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Reading that is Fundamental and Profitable for 2011



The New Year is here. It’s a time for reflection on how to better ourselves, and who wouldn’t want to better their financial situation? Here is a Forbes List of 15 Books that will make you rich, compiled by Chris Barth.

The tidal wave of financial advice books on the market can be overwhelming. How can you separate the good, the bad and the just plain ugly? That’s where welcome in. We’ve gone through the top books on investing to develop a  list of good reads for investors of all types. Whether you’re a value investor looking to refine your tactics, a buy-and-hold Boglehead looking to beef up on the basics or a parent looking to start your kid down the right path, there’s something on our list for you.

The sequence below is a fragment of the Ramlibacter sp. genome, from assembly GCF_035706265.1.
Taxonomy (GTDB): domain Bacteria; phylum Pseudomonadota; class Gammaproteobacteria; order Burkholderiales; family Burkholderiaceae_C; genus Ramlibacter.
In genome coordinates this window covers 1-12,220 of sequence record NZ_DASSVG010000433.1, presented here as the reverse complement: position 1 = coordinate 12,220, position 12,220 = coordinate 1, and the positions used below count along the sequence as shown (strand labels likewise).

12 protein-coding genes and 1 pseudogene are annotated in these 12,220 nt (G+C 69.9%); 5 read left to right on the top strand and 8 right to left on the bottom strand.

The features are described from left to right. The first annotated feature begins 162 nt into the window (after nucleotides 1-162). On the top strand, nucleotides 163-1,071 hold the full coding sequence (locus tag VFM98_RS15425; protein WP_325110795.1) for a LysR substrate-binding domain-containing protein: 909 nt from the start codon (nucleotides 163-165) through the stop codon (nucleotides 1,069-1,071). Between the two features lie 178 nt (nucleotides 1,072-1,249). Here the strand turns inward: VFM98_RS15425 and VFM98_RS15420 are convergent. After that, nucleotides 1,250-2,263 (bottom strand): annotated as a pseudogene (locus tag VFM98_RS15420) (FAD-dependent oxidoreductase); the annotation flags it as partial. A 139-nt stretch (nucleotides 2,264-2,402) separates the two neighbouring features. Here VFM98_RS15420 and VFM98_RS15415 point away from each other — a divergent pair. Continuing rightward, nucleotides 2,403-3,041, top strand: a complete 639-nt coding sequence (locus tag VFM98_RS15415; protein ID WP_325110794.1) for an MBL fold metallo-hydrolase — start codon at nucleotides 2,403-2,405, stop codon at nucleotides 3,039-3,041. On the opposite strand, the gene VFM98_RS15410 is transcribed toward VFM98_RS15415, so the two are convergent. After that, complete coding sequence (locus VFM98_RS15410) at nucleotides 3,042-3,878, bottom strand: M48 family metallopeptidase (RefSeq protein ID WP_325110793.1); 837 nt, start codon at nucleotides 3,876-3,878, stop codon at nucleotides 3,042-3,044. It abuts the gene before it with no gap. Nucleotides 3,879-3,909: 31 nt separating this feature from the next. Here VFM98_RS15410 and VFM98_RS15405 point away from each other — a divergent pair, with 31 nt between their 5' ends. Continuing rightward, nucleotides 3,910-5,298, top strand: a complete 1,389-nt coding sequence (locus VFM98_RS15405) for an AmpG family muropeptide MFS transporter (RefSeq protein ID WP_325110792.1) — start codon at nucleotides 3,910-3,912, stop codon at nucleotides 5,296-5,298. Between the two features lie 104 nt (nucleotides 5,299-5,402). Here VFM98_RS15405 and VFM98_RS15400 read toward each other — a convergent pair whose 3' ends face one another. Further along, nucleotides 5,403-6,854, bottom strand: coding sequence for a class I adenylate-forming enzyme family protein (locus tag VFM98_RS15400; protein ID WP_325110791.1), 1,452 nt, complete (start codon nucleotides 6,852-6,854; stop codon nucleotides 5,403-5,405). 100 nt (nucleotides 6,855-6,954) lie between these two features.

With these books on your bookshelf, you and yours will be better prepared to boost your bank accounts while minimizing risk. The advice of some of the world’s most successful investors, along with the stories of others who have followed in their footsteps, will get you on the right track to big returns in 2011.


1. The Great Reflation: How Investors Can Profit From the New World of Money

By J. Anthony Boeckh; John Wiley & Sons, 2010, $34.95.

The Great Reflation looks at the lasting effects of the recent housing and creditbubbles, and gives advice on how to capitalize in today’s shifting financial world.


2. Common Sense on Mutual Funds, 10th Anniversary Edition

By John Bogle; John Wiley & Sons, originally published 1999, $29.95.

Common Sense on Mutual Funds is a critical look at the complex world of mutual funds,through the eyes of one of the masters, Vanguard founder and godfather of index investing John Bogle.


3. The Essays of Warren Buffett: Lessons for Corporate America

By Warren Buffett; The Cunningham Group, originally published 2001, $32.50.

This collection of letters written by Warren Buffett to shareholders in Berkshire Hathaway lays out the legendary investor’s ideas on business, law, and (of course) making money in the market.


4. Profiting from the World’s Economic Crisis: Finding Investment Opportunities by Tracking Global Market Trends